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Wednesday 15 August 2018

Canadians try to give their wine industry a helping hand. Australians object

The Canadian Government is trying to give its fledgling wine industry a boost with several  measures aimed at steering consumers towards home-grown wines. 

The Australian wine industry, and the Australian Government, are complaining and taking the Canadians to the World Trade Organisation stomping their feet and arguing "discrimination".

The Winemakers’ Federation of Australia (WFA) has welcomed an announcement from Steven Ciobo, Minister for Trade, Tourism and Investment, that Australia is to continue its protests against “protectionist” measures that threaten the ­lucrative export market.

In view of the fact that hardly any Canadian wine is sold in Australia, but Australian wine sales to Canada are valued at almost $200 million, this would seem, to me anyway, an argument Australia cannot win.

Leading Canadian wine producer Norm Hardie
Ciobo said the Australian wine industry was a “big export earner” and “job creator” and added: “I want to make sure we stand up for our producers and not allow other countries to discriminate against us, costing us export income and ­potentially jobs.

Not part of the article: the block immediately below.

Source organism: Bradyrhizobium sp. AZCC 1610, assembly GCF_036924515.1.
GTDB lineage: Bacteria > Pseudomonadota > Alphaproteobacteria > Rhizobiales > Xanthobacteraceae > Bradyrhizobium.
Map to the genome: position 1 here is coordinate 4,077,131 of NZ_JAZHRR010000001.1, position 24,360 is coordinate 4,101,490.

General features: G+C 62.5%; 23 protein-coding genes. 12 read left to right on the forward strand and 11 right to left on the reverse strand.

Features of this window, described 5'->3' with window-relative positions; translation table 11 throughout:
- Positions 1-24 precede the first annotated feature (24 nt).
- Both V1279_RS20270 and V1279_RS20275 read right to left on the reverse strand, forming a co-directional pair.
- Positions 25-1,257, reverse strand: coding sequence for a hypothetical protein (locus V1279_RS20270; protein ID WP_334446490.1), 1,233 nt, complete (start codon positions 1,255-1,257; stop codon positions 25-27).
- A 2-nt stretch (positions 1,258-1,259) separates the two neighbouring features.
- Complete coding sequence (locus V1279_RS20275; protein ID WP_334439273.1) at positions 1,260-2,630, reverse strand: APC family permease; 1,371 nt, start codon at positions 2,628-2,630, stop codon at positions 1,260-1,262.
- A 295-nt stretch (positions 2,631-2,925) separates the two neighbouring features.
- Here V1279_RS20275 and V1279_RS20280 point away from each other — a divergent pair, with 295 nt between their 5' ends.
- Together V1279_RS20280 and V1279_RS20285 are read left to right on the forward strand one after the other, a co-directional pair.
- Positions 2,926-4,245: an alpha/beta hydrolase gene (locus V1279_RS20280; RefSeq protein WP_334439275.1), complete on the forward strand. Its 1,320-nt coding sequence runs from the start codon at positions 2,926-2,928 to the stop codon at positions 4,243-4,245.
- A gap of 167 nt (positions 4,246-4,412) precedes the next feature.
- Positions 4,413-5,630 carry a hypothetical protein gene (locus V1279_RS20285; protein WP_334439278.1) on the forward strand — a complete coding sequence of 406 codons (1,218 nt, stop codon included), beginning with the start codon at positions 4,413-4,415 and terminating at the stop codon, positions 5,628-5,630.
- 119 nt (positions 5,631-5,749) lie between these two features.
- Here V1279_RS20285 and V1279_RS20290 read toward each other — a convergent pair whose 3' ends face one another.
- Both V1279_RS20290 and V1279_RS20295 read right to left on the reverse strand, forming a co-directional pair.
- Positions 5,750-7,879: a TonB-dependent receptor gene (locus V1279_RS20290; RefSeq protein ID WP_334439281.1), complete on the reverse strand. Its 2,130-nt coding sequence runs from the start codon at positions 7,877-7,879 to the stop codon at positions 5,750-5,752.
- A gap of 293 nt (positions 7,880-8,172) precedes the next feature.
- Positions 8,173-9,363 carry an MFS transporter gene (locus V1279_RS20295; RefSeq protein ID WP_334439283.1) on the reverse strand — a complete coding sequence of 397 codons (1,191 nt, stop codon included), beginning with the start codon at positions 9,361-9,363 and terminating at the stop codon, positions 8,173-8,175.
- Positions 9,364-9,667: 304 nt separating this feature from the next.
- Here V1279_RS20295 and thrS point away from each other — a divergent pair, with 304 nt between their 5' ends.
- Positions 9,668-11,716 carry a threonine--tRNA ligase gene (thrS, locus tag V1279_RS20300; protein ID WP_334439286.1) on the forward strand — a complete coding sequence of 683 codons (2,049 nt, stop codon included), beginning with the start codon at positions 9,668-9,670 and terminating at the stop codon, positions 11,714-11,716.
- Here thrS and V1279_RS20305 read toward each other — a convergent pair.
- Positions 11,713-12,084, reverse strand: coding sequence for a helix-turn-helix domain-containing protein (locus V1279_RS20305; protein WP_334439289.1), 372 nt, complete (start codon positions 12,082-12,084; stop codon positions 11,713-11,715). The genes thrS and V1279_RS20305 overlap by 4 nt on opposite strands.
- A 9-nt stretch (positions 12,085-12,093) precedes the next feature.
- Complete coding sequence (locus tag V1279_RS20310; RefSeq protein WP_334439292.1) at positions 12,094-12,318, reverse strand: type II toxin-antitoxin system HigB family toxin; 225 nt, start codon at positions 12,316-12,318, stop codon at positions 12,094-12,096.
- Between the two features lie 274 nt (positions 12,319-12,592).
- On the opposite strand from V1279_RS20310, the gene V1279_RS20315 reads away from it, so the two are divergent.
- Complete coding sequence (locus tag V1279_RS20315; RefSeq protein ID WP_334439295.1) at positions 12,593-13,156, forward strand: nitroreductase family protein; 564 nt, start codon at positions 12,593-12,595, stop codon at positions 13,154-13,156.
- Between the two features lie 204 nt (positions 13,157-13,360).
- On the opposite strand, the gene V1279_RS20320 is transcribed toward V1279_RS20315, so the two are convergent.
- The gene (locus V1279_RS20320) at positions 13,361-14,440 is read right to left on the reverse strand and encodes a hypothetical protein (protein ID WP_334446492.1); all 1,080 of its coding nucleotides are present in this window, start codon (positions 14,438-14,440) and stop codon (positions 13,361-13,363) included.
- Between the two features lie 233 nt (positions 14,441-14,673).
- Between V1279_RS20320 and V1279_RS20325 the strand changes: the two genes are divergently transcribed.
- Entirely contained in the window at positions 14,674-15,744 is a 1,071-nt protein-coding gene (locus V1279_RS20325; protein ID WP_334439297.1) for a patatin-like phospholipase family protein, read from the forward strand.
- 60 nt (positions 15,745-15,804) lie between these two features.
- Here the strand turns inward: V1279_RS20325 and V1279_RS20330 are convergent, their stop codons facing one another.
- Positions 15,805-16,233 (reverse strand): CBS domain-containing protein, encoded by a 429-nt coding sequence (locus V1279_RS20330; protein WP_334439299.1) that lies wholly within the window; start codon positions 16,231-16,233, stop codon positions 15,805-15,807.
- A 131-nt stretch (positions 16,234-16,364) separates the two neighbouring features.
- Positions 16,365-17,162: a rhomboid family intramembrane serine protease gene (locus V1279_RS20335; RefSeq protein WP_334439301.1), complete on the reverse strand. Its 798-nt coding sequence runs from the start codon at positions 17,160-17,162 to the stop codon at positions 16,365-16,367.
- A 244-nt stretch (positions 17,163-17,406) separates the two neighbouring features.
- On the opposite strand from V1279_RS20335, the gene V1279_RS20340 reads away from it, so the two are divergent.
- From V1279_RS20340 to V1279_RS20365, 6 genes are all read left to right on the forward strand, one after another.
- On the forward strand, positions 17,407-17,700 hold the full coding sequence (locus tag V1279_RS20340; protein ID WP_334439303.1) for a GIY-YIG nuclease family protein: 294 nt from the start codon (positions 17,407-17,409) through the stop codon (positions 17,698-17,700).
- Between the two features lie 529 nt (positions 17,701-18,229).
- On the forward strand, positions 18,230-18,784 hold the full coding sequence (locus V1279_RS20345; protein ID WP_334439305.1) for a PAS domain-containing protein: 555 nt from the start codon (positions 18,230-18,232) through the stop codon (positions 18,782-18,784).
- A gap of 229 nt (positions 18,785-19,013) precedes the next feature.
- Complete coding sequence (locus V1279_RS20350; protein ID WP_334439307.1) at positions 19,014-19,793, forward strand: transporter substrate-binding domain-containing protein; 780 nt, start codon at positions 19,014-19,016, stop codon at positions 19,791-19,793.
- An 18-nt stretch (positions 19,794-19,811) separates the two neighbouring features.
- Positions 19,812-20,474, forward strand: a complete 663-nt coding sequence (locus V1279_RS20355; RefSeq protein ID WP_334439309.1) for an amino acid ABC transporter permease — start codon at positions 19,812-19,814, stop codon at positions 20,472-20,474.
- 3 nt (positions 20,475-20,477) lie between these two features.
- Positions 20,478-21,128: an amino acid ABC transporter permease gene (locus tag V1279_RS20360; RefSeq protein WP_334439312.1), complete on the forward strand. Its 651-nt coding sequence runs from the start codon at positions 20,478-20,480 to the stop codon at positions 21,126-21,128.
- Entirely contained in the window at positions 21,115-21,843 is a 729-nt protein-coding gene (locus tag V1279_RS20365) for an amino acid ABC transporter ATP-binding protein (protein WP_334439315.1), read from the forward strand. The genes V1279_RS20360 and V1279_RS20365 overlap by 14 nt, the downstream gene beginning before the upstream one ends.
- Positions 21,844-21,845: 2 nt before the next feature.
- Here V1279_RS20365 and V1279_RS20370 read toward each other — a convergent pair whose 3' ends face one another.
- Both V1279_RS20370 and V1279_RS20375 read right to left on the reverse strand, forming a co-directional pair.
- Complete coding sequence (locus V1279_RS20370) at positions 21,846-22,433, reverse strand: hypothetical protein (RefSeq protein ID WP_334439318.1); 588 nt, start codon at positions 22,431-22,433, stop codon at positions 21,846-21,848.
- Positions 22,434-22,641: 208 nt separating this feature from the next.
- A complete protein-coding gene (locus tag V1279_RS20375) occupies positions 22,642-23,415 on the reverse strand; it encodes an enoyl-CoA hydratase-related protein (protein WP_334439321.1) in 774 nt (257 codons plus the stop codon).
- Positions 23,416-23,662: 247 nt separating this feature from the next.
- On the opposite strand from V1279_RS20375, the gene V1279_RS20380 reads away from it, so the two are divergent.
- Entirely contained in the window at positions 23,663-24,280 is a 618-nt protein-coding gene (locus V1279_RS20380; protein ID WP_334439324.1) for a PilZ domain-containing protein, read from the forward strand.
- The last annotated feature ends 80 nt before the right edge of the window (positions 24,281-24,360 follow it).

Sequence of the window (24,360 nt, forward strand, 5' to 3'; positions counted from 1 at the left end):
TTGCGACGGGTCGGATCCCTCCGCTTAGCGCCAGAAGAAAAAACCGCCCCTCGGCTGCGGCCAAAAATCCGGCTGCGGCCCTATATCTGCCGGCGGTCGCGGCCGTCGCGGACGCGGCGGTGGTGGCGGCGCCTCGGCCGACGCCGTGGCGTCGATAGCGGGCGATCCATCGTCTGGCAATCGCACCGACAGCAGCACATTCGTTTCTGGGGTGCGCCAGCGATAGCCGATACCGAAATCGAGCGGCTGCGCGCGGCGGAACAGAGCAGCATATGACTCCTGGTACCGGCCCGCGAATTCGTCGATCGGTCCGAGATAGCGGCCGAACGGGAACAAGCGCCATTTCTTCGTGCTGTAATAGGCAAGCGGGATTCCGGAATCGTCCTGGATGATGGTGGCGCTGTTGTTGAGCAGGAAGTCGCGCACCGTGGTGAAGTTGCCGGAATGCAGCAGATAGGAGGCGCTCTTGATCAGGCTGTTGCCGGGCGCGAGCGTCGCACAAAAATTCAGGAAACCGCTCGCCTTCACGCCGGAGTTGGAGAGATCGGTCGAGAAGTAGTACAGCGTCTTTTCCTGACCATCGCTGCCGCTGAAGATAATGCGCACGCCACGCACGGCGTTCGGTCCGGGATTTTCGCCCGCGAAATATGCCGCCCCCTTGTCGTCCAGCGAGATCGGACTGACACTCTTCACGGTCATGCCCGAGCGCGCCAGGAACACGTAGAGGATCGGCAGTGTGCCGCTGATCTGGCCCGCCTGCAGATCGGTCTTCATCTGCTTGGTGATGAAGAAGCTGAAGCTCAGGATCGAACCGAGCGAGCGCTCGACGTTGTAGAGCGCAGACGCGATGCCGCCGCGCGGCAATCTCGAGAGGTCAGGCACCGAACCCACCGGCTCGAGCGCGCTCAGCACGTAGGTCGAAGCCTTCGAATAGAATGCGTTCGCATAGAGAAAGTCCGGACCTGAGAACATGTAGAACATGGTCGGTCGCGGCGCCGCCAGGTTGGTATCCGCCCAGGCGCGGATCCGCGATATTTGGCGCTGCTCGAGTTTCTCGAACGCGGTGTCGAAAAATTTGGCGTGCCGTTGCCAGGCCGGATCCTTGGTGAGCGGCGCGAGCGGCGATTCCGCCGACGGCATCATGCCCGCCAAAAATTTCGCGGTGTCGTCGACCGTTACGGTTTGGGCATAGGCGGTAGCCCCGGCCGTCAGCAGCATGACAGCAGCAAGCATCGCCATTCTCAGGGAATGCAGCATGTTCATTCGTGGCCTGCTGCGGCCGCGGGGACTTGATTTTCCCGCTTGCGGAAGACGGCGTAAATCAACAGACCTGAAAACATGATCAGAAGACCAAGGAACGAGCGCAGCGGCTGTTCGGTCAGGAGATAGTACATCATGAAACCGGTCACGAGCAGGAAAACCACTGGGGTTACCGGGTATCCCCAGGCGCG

"Australia has requested formal WTO consultations on measures discriminating against Australian wine imports that we consider to be clearly inconsistent with Canada’s WTO commitments." 

Canada’s "inconsistent" measures include extra taxes, fees and mark-ups on imported wine, separate distribution channels reserved for Canadian wine and restricting sale of imported wine in grocery stores to a ‘store within a store’.”

Tony Battaglene, the WFA chief executive said in a statement: "Canada is an extremely important market for Australian wine, our fourth largest by volume and value ($187 million). We need to ensure a level trading environment to allow competition for all wine producers.

"The Australian wine industry does not oppose a helping hand for the Canadian wine producers.  We believe they add diversity and colour to the global wine sector. However, such help should not discriminate against sales of imported Australian wine. The Canadian consumer deserves a better deal than that.” 

The three largest wine-producing regions in Canada are the Okanagan Valley of British Columbia, the Niagara Peninsula of Ontario, and Essex County, Ontario. 

Canadian wines currently have a less than 50% share of the Canadian wine market, making Canada one of the few wine-producing countries where domestically produced wines do not hold a dominant share.

So, I'm sorry, the WFA argument just doesn't wash with me. And I suspect it won't wash with a lot of Canadian consumers either. It could well spark a backlash against Australian wines instead. 

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